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The Employment Impact Of Globalisation In Developing Countries

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  • Sanjaya Lall

Abstract

The relationship between globalization and employment is of growing significance to policy makers in developing countries, but is surprisingly difficult to analyse theoretically and empirically. 'Globalization' means different things to different analysts and it is so multi-faceted that its effects are difficult to isolate and evaluate. Received trade theory does not provide a clear guide to its employment effects and in its most commonly used version it assumes away many factors that affect employment during globalization. Much finally depends on the ability of each country to cope with the liberalised trade, investment and technology flows that globalization implies. As this ability varies widely across the developing world - and is continuing to diverge between countries - it appears that no generalisation about the globalization-employment relationship is possible.

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Paper provided by Queen Elizabeth House, University of Oxford in its series QEH Working Papers with number qehwps93.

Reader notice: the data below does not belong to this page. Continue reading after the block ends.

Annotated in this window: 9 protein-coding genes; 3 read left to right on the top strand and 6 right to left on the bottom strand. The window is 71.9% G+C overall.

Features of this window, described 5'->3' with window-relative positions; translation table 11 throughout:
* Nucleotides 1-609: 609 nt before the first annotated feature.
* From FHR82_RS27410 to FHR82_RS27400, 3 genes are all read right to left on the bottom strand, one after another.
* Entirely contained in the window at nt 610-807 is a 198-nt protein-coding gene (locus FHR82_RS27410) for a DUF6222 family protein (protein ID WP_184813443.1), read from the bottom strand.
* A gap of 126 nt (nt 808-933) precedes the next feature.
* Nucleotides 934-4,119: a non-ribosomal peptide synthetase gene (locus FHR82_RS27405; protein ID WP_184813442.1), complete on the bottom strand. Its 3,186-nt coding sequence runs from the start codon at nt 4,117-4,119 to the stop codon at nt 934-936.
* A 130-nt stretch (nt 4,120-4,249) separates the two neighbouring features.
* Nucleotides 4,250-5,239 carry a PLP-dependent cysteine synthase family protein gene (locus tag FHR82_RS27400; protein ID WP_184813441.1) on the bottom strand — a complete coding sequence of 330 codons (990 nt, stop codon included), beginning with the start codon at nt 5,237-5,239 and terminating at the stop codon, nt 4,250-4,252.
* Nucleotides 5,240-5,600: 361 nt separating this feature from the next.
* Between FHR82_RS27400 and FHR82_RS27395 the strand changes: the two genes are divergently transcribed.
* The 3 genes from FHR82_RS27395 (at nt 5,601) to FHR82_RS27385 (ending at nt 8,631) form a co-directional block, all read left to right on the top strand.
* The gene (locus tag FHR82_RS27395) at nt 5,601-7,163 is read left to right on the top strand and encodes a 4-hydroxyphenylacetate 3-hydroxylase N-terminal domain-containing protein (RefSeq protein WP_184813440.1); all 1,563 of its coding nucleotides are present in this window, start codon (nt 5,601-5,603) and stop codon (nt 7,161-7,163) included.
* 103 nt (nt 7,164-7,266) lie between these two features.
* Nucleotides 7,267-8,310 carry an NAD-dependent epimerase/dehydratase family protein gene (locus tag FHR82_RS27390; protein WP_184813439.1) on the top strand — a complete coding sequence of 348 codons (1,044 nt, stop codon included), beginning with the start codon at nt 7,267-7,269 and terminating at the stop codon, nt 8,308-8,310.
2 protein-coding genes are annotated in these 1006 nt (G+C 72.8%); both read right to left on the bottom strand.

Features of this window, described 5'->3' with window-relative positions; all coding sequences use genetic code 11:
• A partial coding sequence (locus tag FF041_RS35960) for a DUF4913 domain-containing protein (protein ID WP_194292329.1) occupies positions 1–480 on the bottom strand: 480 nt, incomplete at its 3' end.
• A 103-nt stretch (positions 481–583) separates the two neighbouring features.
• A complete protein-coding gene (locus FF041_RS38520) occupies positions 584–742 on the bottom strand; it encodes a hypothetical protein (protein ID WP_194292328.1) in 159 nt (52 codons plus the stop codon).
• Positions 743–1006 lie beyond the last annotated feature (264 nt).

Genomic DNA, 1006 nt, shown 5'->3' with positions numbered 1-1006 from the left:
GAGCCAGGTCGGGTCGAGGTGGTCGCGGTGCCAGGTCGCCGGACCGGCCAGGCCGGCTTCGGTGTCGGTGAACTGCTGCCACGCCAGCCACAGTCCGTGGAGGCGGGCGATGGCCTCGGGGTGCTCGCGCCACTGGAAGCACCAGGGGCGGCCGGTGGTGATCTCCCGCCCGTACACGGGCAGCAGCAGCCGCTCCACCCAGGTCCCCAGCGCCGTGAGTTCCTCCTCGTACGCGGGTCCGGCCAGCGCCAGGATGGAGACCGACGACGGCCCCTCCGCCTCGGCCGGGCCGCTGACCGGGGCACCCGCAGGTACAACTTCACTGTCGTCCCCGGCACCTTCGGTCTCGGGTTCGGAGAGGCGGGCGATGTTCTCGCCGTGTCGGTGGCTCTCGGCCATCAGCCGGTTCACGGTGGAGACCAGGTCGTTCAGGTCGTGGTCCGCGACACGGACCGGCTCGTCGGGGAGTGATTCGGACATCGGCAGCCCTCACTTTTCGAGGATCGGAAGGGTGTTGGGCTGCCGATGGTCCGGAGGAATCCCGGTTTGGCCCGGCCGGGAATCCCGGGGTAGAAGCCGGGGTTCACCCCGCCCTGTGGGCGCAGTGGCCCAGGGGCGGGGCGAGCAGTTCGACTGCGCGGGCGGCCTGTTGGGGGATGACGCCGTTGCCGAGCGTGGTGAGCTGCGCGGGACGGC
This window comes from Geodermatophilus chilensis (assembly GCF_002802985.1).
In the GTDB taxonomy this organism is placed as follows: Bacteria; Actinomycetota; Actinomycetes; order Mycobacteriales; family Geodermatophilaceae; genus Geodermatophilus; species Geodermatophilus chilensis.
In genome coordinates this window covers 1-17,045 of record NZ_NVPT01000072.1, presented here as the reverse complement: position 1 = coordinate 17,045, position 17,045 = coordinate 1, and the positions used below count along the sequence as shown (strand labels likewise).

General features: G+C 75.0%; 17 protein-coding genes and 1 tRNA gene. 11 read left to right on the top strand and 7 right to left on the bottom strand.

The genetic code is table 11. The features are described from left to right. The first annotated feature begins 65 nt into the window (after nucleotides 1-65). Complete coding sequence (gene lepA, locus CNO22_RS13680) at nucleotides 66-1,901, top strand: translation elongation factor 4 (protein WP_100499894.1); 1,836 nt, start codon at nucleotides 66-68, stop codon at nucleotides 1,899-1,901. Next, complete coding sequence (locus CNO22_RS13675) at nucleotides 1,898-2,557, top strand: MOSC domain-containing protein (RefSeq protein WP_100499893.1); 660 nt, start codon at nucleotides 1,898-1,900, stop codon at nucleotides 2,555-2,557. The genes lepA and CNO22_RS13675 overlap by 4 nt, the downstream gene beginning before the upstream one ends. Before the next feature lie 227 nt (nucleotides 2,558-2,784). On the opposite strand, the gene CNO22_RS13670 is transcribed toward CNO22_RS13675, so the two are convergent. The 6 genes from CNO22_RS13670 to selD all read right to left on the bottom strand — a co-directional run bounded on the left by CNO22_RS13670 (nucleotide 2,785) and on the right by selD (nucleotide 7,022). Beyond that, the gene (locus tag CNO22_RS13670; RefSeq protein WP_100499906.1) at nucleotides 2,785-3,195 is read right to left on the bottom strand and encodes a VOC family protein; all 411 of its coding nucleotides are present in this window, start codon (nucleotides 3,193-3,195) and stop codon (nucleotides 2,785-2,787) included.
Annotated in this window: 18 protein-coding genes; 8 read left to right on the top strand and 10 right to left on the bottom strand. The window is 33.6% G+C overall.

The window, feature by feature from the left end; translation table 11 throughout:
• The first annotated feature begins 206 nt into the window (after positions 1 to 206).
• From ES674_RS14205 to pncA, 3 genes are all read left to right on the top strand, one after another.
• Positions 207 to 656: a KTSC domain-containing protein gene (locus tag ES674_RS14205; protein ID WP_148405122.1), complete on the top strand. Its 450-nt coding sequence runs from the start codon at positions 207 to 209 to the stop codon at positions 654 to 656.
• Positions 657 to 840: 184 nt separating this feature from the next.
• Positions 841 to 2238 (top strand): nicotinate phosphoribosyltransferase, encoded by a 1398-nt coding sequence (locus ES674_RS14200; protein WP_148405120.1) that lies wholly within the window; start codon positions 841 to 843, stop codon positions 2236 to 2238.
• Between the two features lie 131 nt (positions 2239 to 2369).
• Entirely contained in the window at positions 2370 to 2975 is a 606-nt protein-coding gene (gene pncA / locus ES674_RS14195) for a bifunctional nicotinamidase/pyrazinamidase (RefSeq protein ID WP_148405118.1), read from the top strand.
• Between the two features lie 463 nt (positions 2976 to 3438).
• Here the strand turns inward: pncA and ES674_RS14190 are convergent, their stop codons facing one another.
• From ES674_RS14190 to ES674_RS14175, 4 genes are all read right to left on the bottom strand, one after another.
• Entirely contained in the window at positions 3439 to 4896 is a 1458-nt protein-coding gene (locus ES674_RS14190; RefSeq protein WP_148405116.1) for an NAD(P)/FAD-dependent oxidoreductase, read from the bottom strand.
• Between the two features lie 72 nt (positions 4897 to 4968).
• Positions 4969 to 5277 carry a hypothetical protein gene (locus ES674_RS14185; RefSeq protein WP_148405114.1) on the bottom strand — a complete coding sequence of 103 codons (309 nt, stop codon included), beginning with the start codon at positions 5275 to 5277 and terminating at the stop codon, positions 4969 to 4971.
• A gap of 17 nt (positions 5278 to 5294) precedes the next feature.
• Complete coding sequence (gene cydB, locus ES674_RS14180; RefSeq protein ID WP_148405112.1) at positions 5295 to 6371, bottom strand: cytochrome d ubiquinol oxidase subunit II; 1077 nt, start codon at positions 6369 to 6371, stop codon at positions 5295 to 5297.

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Handle: RePEc:qeh:qehwps:qehwps93

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  1. Michael D. Bordo & Barry Eichengreen & Douglas A. Irwin, 1999. "Is Globalization Today Really Different than Globalization a Hunderd Years Ago?," NBER Working Papers 7195, National Bureau of Economic Research, Inc.
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Cited by:
  1. Grimalda, Gianluca & Vivarelli, Marco, 2004. "One or Many Kuznets Curves? Short and Long Run Effects of the Impact of Skill-Biased Technological Change on Income Inequality," IZA Discussion Papers 1223, Institute for the Study of Labor (IZA).
  2. Gianluca Grimalda & Marco Vivarelli, 2010. "Is inequality the price to pay for higher growth in middle-income countries?," Journal of Evolutionary Economics, Springer, vol. 20(2), pages 265-306, April.
  3. Lahcen ACHY & Khalid SEKKAT, 2005. "Trade Liberalization and Employment in the Moroccan Manufacturing Sector," International Trade 0512011, EconWPA.

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